Perform these 6 stretches after every workout:
Hip Flexor: Start with left knee on the ground and your right foot planted in front of you (your right leg at a 90-degree angle). Reach your left arm up as high as you can toward the sky. Both hips should be pointed forward as you lean slightly forward into the stretch. Hold for 30 seconds. Repeat on the right side. Stretches the hip flexors and entire side. Helps to relieve low back tightness.
Piriformis: Lay on your back with your knees bent, feet flat on the floor, head resting on the ground. Cross your right ankle over your left knee and pull your left leg toward your chest with both hands. Hold for 30 seconds. Repeat on the left leg. Stretches the piriformis muscle. Helps to relieve low back tightness.
Hamstring: Stand with your right foot two feet in front of your left foot, both hips pointing forward. Sit back into left leg and glute and let your right foot tip back onto right heel. Hold for 30 seconds Feel the stretch in your right hamstring. Helps to relieve low back tightness.
Lion: Start on all fours. Reach your hands straight out in front of you on the floor while you push your hips back and up, resting your forehead on the floor. Hold for 30 seconds. Stretches your lats and relieves pressure on your lumbar spine.
Doorway: Stand in a doorway with both forearms resting on either side of the opening, arms at a 90-degree angle, shoulder blades gently squeezing down and back. Hold for 30 seconds. Stretches your chest and shoulders. Helps relieve tightness in the pecs, ribs, shoulders, and upper back.
Low Back Twist: Start by laying on your back on the ground. Bring your right knee to your chest. With your left hand, bring your knee across your body, all the way to the ground if possible. Stretch your right arm out to the other side and turn your head to look at your right hand. Hold for 30 seconds. Repeat on the left side. Mobilizes the entire spine. Stretches the pecs, IT bands, glutes, and low back. The best stretch to perform after a long session on the C2.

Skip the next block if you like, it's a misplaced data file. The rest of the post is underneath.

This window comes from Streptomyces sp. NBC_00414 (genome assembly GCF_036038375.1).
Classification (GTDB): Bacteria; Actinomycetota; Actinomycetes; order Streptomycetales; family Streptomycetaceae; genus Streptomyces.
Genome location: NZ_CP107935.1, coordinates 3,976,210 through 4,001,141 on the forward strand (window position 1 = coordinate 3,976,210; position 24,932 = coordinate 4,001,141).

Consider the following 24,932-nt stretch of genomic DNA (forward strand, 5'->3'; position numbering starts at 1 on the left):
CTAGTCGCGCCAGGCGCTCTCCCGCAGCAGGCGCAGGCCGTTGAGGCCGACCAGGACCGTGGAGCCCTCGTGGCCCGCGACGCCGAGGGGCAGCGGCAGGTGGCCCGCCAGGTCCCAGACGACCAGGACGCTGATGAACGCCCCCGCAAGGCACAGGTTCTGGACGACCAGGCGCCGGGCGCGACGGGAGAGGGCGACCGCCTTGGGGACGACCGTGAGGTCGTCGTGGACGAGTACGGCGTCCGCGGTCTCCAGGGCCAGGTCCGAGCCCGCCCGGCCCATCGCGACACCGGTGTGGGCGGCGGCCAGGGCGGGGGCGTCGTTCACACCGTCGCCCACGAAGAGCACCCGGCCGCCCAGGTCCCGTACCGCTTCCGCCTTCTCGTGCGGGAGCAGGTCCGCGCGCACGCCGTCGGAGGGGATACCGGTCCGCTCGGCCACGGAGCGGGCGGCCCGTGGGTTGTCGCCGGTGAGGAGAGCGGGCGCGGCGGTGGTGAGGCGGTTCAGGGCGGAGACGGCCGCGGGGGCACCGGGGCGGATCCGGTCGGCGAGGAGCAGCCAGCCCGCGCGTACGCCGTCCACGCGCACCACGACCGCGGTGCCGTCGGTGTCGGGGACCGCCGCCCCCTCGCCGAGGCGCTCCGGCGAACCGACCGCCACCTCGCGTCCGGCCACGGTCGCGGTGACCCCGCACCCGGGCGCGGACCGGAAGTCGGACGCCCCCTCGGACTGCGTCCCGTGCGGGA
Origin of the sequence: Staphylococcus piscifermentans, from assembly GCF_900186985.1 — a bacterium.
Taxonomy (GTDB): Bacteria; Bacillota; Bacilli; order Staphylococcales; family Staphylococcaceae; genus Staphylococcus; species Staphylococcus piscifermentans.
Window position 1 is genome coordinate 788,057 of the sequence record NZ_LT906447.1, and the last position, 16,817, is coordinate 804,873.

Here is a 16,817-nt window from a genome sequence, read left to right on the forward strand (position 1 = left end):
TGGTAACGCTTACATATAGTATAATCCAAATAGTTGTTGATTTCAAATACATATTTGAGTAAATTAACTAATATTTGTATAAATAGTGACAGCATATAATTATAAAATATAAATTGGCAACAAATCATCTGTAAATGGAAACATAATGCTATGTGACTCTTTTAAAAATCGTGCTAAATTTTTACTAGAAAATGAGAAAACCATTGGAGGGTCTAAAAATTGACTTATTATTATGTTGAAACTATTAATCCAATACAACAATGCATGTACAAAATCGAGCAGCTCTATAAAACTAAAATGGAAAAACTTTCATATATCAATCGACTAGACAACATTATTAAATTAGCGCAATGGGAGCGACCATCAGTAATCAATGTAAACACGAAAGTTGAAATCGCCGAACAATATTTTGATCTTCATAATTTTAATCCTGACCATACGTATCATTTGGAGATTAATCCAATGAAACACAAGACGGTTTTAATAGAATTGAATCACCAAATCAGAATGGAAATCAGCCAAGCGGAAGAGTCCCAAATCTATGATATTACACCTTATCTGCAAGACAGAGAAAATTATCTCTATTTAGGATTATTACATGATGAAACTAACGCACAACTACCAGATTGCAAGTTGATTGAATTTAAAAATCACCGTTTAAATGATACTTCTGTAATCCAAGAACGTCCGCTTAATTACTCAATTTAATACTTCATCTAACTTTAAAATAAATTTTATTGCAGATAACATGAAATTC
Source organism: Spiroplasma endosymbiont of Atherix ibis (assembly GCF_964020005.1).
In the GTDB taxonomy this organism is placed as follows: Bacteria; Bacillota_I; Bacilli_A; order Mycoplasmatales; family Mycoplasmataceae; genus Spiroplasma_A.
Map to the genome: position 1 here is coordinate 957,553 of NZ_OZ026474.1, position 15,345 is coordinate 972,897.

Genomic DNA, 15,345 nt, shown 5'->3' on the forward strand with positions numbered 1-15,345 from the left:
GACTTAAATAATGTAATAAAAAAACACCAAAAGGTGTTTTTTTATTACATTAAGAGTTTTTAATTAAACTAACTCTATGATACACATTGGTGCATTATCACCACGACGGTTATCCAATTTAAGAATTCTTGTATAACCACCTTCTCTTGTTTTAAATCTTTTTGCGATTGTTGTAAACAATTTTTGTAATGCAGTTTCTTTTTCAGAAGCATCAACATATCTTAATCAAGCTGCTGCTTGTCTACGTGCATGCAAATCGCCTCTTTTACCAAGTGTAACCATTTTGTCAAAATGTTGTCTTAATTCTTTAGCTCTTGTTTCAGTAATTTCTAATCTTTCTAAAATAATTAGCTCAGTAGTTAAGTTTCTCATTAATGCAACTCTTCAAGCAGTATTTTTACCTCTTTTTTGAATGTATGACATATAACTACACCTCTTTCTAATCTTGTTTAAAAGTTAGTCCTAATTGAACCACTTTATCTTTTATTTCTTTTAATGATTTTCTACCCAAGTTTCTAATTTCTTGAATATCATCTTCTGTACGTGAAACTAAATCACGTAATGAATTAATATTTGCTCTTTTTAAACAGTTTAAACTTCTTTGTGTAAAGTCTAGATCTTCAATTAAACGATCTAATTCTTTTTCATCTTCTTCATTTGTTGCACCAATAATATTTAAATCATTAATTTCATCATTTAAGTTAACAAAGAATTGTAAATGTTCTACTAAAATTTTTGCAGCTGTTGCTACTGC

How Much Time Should You Spend?
Warming Up to Perform
For each erg workout that needs a warm up (medium intensity and higher), the suggested warm up time should be given in the training plan. If you are not given a suggested time, 10-20 minutes should suffice. The harder the workout, the longer the warm up should be. Don't forget, these minutes count toward the total workout!
As a general rule, half of the warm up time should be done at steady state (easy) pace and stroke rate. The other half of the time, you should perform a series of 10-20 stroke bursts up to and at the stroke rate and pace (or faster than) you will hold for the workout pieces, paddling for 30 seconds between bursts. By the end of the warm up, you should be breathing heavily and starting to sweat!
Cooling Down to Recover
Much the same as the warm up, the suggested cool down time should be given. If it isn't, cool down for another 10-20 minutes, and count those minutes toward your total workout time. Just like the warm up, the harder your workout was, the longer your cool down should be.
The split for the first two-thirds of the cool down should be 3-5 seconds slower than your easy, steady-state pace. For example, if your steady state pace is 2:10/500m, you should hold between 2:13-2:15/500m for the first two-thirds of the cool-down.The last third should be done at easy steady state pace. The purpose of the cool down is to flush any lactic acid built up in the muscles from the workout. It is important not to go too hard or too easy on the cool down. You don’t want to be producing more lactic acid, but you also want to make sure you are going hard enough so that you are flushing properly. By the end, the burning sensation in your legs (and in the rest of your body) from the workout should be gone.
Are you rowing yet? You should be:
Headline photo credit: J Perez Imagery. All other photos by the author.